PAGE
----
Rasmus Ristolainen said the six losing seasons he’s endured since the Buffalo Sabres drafted him with the eighth overall pick in 2013 have been difficult mentally, that change is inevitable when a franchise continues to fail to make the playoffs, and that players on the team need to hold each other more accountable.
The 6-foot-4, 215-pound defenseman was the first player to offer public comments and the first to depart the locker room Monday, a day after the Sabres fired coach Phil Housley.
“Obviously, it’s tough to see people leaving,” Ristolainen said, “but when you don’t reach your goals, changes can happen and should happen.”
Ristolainen, 24, finished the season with an NHL-worst rating of minus-41, which isn’t necessarily an accurate representation of his overall performance, but is the second-worst mark by any player since the 2005 lockout and tied for the worst in franchise history. New York Islanders defenseman Nick Leddy was minus-42 last season. Hall of Fame center Gilbert Perreault posted a minus-41 rating for the Sabres in 1971-72, his second season in the league.
Ristolainen seemed uncertain about whether he needs a change of scenery or wants to remain with the Sabres, though his contract situation is secure and he said Buffalo is his home. He is under contract for three more seasons with an annual cap hit of $5.4 million.
“Honestly, I know changes will happen and sometimes you can’t control (them)…” Ristolainen said. “But I feel the season ended two days ago and I’ve only been focusing (on) every day. (I) don’t think about the future. It’s too early to say what’s going to happen …
“These six years, they’ve been the most difficult, mentally. And being a young guy who lives by yourself, I think it’s been tough times, but I feel that it’s going to grow me as a person and player. Right now, I appreciate winning a lot in this league. It’s hard. It doesn’t just (happen). You have to earn it. You have to work every night so hard for it, and mentally it’s been tough, but I’ve always done everything the hard way in my life. Nothing comes easy.”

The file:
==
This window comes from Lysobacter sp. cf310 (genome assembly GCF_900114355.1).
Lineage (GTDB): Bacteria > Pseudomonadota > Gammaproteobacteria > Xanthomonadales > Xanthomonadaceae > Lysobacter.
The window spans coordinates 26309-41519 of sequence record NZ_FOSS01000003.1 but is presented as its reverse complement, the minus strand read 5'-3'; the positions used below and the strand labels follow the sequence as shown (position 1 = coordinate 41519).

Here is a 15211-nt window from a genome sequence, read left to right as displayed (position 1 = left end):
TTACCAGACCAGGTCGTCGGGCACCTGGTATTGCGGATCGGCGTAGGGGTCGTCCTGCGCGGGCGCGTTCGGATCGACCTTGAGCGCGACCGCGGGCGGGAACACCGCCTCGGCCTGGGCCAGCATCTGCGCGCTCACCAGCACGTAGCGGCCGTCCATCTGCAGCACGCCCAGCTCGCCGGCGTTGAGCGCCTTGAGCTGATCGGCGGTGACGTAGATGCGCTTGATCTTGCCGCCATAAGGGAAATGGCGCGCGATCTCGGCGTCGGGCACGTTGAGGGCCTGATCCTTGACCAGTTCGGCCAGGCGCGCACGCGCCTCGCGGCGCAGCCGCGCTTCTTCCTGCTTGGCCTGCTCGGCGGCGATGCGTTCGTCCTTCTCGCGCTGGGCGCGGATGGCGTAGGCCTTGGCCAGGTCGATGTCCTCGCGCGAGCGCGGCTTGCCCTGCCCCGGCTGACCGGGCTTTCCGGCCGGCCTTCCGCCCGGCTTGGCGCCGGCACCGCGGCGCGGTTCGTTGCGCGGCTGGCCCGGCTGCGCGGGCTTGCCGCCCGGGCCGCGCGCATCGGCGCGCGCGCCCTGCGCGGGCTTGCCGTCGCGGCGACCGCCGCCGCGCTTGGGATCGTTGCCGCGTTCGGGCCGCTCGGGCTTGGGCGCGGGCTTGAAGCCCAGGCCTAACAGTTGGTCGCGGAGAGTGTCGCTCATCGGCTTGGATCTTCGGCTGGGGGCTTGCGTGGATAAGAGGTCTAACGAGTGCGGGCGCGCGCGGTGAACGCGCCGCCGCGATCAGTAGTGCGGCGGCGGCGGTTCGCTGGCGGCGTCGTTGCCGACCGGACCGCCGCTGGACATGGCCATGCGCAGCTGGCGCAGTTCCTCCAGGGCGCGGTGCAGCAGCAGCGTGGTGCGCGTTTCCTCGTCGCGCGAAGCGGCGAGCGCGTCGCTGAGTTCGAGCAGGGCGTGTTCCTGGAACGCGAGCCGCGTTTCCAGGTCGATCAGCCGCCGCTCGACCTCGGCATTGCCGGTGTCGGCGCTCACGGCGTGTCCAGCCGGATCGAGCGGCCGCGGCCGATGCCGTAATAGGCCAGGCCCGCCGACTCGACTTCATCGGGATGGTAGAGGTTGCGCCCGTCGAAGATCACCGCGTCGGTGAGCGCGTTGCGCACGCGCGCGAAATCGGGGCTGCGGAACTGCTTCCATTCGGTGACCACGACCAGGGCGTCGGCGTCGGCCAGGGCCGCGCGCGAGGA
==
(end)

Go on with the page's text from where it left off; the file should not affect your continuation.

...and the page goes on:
Ristolainen said there weren’t just one or two reasons why the Sabres collapsed this season, tumbling from the best record in the NHL on Nov. 28 to the fifth-worst mark by the end of the season. But he was able to point out a few ways he thinks the team can improve.
“We still need to get tighter, play better and hold each other more accountable,” Ristolainen said.
Ristolainen further explained that last remark by offering an answer reminiscent of Housley’s comments in February, when the coach called the team “soft.”
“I think winning, it’s tough,” Ristolainen said, “and maybe I would like to see sometimes in practice or in the room, when you guys don’t see guys going after each other, you know… It’s not easy to win here. Everyone in the room should be hard on each other.”
Ristolainen recorded 43 points (five goals, 38 assists) this season, the second-best mark of his career. But he continues to struggle with his decision-making and awareness, in one-on-one puck battles along the boards despite his size and strength, and with turning the puck over in his own zone.
Ristolainen played an average of 24 minutes, 38 seconds per game, leading the Sabres in 5-on-5 and power-play ice time while playing on the right side of their top defensive pairing.
It was nevertheless his least amount of ice time since his second season in the league, when he posted his previous career-worst of minus-32.
Since the start of the 2013-14 season, Ristolainen ranks last in the NHL with a minus-143 rating – 46 worse than any other player – in 424 games, despite recording 194 points during that span. Arizona Coyotes defenseman Oliver Ekman-Larsson is the next worst in that span at minus-97.
“He is such an asset on the ice,” Sabres General Manager Jason Botterill said about Ristolainen on Sunday. “You see it especially in games against Tampa Bay or against Washington. When he has that responsibility to play against another team’s top player or play that physical role, he can be really effective there. And I think in the last month here or so, he didn’t play as well as he anticipated or wanted to. He was dealing with some illness, too, which was a factor.
“But you look at what we’re trying to create with our D corps. It’s why we were so adamant about the development of Rasmus Dahlin. It’s why we went out to get Brandon Montour, is we’re trying to build a more successful D corps but also more depth on our D corps. And one of the disappointing things for us, was just after Brandon came to the organization, we didn’t have many games over the last month where there were six guys healthy.”
Ristolainen said pointing fingers does little good, and that the best thing he can do is work to improve his game.
“I have to be a better player and try to reach the next level, because I feel I haven’t and I trust I can,” Ristolainen said. “I can control only myself and I’ve got to be better.”
But he’s unsure how to accomplish that goal.
“I don’t think I’m going to change too much about training and getting better,” Ristolainen said. “I have my way to get better and you know, maybe it’s mental stuff. I feel it’s not about my shape or conditioning. It’s the on-ice stuff, maybe. I haven’t really skated that much early in the summer. Maybe I’ve got to think about doing more on-ice stuff, mental stuff. I think the gym, it’s always been there, and I don’t think there’s too many guys who’s in as good a shape as I am, so that’s not the (issue).”